The cottage was dark at the back because the land behind sloped upwards into the orchard, there was no television or telephone, no fridge, no modern appliances at all in fact other than a radio and a rayburn oven that heated the water and kept the cottage warm and had an oven and a hob for cooking.  There were coal fires downstairs but no heating at all upstairs.  She welcomed unlikely residents; mice nesting in cupboards and very large spiders in every room, and a small girl who stayed a fortnight of every Season and then all Summer long.  They drank tea with tinned milk and made shadow figures on walls, read books to each other (The Water Babies, Lorna Doone, Heidi) and painted what they saw in the woods.

They had days out together on the little green country bus to the beach or walking through the woods and across fields to Porlock Weir where they would sit on the stone wall all day watching the birds feeding off the dried muscle shells littering the pebble beach until the same bus jerked into life and ambled back through the winding, country roads to the foot of the hill.  It was the closest stop to home unless they could wave down the occasional tourist bus that just might take them halfway up the hill (that would depend on goodwill and whether anyone felt it worth running a bus out to Exmoor.  Beyond was the pretty seaside town of Lynmouth with a cable lift up the cliff face to tiny Lynton village at the top for those who fancied a bit of excitement).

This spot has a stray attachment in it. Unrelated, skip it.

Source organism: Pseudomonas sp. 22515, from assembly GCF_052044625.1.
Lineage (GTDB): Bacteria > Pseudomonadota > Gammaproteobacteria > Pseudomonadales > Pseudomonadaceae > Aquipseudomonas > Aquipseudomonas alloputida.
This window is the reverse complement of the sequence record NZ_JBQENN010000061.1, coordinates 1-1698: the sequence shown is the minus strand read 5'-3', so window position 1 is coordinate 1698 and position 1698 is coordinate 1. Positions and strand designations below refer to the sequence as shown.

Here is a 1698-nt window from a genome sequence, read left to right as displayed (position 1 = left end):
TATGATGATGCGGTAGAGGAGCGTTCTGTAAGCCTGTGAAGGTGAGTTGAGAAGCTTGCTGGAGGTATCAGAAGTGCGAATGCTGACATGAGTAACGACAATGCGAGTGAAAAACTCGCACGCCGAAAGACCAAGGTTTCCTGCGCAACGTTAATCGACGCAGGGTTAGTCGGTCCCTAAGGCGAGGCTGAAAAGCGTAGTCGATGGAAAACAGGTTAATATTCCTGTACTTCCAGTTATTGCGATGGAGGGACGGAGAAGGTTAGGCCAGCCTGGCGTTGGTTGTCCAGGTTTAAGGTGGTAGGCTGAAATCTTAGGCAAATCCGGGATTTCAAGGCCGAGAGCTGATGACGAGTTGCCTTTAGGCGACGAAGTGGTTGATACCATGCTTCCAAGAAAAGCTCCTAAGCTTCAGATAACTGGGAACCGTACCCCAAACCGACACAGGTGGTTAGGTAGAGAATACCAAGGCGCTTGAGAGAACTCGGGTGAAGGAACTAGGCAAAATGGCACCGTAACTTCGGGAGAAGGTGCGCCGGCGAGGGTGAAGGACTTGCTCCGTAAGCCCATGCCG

Once a fortnight she spent the day at Dunster by the castle tending her husband's grave, ate a packed lunch there and talked to him.

She often walked in the woods with the small girl that visited. They  observed nature a great deal;  her favorite flower was the wild violet.  She shared her knowledge of how plants could be used for ailments and which ones were poisonous. Foxgloves were not to be touched without gloves in case they entered our skin and slowed our heartbeat, cotton gloves were always kept in pockets just in case .  Toadstools were not to be disturbed either as their poisonous spores could be inhaled, although giant puffballs were considered safe and they would both jump on them and watch them explode in a big cloud of white powder.  Every walk was different, there could be a carpet of red, yellow and brown leaves, the sighting of a red squirrel, a carpet of bluebells,  a ball of buzzing bees nesting high up in a tree,  the chance to hold a bright blue birds egg, throbbing with life, warm and alive, but always returning it to the nest.  She was always on the look out for adder snakes that basked in the late morning sun in the woods, finding one could mean a long detour as they were not to be disturbed.